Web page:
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A social identity model of riot diffusion: From injustice to empowerment in the 2011 London riots




Previous research has shown that riots spread across multiple locations, but has not explained underlying psychological processes. We examined rioting in three locations during the August 2011 disorders in England to test a social identity model of riot diffusion. We triangulated multiple sources to construct a narrative of events; and we analysed interviews with 68 participants to examine experiences. In line with the model, we found evidence for two pathways of influence: “cognitive” and “strategic”. For some participants, previous rioting was highly self-relevant, and shared identity was the basis of their subsequent involvement. For others, previous rioting was empowering because it demonstrated the vulnerability of a common enemy (the police). In each location, interaction dynamics mediated the link between initial perceptions and collective action. The utility of this social identity approach is that it is able to account for both the boundaries and the sequence of urban riot diffusion.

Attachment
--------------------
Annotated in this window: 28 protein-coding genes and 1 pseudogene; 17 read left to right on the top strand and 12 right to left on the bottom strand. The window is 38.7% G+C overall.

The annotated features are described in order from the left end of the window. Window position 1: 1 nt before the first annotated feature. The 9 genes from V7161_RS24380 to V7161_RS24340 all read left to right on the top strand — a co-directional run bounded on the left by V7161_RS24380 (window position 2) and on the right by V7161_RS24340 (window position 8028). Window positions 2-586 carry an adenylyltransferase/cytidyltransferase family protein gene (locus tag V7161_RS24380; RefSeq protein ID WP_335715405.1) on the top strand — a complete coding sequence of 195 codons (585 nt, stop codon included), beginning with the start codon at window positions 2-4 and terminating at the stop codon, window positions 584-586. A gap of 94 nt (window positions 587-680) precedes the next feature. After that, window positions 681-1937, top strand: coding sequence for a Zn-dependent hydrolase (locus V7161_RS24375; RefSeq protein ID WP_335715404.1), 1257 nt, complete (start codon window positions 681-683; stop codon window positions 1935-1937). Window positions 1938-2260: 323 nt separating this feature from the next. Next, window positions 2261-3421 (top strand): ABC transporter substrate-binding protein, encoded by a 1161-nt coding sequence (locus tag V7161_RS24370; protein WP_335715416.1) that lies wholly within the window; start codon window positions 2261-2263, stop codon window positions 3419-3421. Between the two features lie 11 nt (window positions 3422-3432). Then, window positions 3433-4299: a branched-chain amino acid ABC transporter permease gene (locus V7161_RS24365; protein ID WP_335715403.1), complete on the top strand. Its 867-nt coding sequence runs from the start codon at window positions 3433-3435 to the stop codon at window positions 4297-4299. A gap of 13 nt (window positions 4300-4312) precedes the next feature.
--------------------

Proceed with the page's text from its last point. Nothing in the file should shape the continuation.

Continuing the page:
Acceptance Date Nov 28, 2019
Publication Date Dec 2, 2019
Journal European Journal of Social Psychology
Print ISSN 0046-2772
Publisher Wiley
Keywords riots, social identity, social influence, contagion, collective empowerment, collective action
Publisher URL